At the conclusion of Battle’s final script the saucer is destroyed, but the Martian Intelligence and two of the mutants escape to return to their own planet. It might well have been director William Cameron Menzies’ idea to turn the story into a dream in order to justify the stark appearance of the sets and to play into the concept of seeing the story unfold through the perspective of the young protagonist. It was also decided during filming to change the story’s ending by having the Martian Intelligence destroyed with its ship, and to have the story cycle start anew with David’s awakening to see the saucer land a second time. When Battle caught wind of these intended changes he was furious and had his name removed from the screenplay and the film’s credits. Although much of what Battle wrote remained intact, screenwriter Richard Blake and Menzies made the final alterations to the script. Blake had previously written The Devil is Driving for Columbia Pictures (1937) and ultimately received sole screen credit for the writing of Invaders from Mars.

Menzies deviated from Battle’s descriptions of the Martian characters, too, feeling that a scientifically advanced civilization would use its technology rather than breed a race of artificial mole-like creatures to build underground tunnels with digging claws as Battle’s script suggests. Battle describes the mutants as being covered with coarse black fur and possessing a hairless, snout-like nose and beady, reflective eyes. In the completed film, the mutants manipulate their environment with a powerful disintegrating ray that melts and re-fuses the tunnel walls of their underworld labyrinth. In written form, the Martian Intelligence has an extremely brontocephalic cranium, deep-set eyes and a small, withered body that sits tailor-fashion on a circular cushion under a transparent plastic bell jar. Battle took as his inspiration an illustration from the June 1937 issue of Astounding Stories for the appearance of the Supreme Martian. The drawing, by Hans Wessolowski, accompanied the story, “Two Sane Men” by Oliver Saari. In Saari’s tale the grotesque entity was once a normal human–a scientist named Edward Berkeley—monstrously transformed into a four-armed telepath. Again, in the final screen version, this character is somewhat streamlined.

As was necessary for such a low budget picture (reputed to have been produced for under a hundred and fifty thousand dollars) filming had to be done quickly and Menzies prepared a series of meticulous charcoal sketches intended to expedite the camera set-ups. Upon completing the sketches in early September 1952, Menzies passed them along to Richard Blake to help him with the descriptions for the final script. Sometime over the next three weeks the sketches mysteriously disappear, leaving Menzies at a terrible disadvantage. Under this tremendous handicap, Invaders from Mars began filming on September 25, 1952, and over the next four weeks live action shooting was conducted through ten-hour workdays on a six-day-a-week schedule. Even the post-production phase went swiftly, with the final cut of the film being completed on October 18th. Of all of Menzies’ films, and in spite of the unfortunate loss of his storyboards and the restrictive budget, Invaders from Mars is reputed to have been his personal favorite.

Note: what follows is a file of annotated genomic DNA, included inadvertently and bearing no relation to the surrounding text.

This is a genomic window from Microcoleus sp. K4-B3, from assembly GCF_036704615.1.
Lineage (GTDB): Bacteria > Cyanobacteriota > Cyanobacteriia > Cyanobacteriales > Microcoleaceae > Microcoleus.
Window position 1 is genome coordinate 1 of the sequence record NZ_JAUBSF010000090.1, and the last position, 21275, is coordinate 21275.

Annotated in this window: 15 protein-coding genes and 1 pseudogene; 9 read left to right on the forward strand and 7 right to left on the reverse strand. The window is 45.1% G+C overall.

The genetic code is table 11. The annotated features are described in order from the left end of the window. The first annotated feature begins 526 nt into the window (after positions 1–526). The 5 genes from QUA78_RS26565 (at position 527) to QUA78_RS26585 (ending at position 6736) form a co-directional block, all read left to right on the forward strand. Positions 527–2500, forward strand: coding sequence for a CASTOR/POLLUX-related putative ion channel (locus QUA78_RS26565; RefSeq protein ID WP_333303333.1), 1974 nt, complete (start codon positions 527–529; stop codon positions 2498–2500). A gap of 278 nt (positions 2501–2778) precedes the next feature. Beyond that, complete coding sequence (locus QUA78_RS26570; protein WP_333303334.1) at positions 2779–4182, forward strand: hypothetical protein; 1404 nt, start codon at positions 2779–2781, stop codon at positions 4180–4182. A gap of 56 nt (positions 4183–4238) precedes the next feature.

Invaders from Mars, produced independently by Edward L. Alperson, Sr., was released through 20th Century-Fox in May of 1953.Although its reviews were generally favorable and it quickly recovered its small investment, it was soon lost in the glut of similar movies. For those of an impressionable age, like myself, it became a source of nightmares. In addition to a fear of the unknown, the story worked quite effectively on the level of enemy infiltration. Few young Americans, I imagine, awakened the day after seeing the film without at least wondering if their parents were not really what they seemed. At the height of the Communist scare, the notion that seemingly ordinary people might be engaged in a secret conspiracy to subvert the workings of the everyday world, had suddenly found an outlet in the highly specialized medium of the American science fiction film. In that same year, Universal-International’s It Came from Outer Space, released a few weeks later in early June, struck that same jarring note (only in that case the aliens were not of hostile intent and could transform themselves to look like ordinary humans). The first time the theme of extraterrestrials subverting humans appeared in an American science fiction film was in Edgar Ulmer’s The Man from Planet X (United Artists, 1951), in which an alien exposes human subjects to a powerfully hypnotic light beam, thereby taking control of their minds. The idea soon after became a fixture of the SF films of the period, reaching its height in 1956 with Don Seigel’s Invasion of the Body Snatchers (Allied Artists—this time, giant seedpods from outer space produce exact replicas of human beings, destroying the originals in the duplication process).